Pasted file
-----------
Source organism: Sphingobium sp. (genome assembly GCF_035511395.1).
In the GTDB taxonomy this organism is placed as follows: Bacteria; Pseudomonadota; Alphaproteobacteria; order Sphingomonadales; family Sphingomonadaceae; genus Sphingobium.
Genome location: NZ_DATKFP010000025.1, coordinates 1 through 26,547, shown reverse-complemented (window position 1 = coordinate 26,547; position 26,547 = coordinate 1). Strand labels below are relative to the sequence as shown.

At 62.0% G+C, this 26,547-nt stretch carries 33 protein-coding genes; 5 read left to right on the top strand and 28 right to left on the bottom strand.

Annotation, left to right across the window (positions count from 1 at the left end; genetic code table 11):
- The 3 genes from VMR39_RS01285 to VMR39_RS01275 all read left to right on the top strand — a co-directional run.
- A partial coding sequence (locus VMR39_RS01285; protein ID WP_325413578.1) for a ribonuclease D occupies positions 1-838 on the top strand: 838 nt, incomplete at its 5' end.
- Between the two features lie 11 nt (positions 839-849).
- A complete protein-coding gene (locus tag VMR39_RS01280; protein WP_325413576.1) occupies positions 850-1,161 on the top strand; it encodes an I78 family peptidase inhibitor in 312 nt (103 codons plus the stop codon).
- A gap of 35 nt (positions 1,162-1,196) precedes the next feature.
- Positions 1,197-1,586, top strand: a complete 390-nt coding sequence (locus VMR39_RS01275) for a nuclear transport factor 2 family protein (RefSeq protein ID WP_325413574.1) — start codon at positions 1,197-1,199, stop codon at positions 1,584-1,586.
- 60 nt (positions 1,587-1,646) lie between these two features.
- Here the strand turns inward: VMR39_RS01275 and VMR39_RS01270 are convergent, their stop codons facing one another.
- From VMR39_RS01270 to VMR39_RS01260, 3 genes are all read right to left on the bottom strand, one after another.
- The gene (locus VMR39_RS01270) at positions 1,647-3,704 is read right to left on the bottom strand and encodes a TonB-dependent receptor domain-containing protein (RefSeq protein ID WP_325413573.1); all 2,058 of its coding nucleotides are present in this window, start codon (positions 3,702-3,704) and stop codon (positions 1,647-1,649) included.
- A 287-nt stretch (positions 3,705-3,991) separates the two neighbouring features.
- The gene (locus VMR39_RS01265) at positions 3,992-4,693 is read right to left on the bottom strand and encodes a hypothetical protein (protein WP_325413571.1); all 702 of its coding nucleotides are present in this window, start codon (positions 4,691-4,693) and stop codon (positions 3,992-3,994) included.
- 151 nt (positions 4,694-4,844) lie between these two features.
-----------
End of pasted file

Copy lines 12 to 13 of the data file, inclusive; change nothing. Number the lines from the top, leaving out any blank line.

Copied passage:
- 60 nt (positions 1,587-1,646) lie between these two features.
- Here the strand turns inward: VMR39_RS01275 and VMR39_RS01270 are convergent, their stop codons facing one another.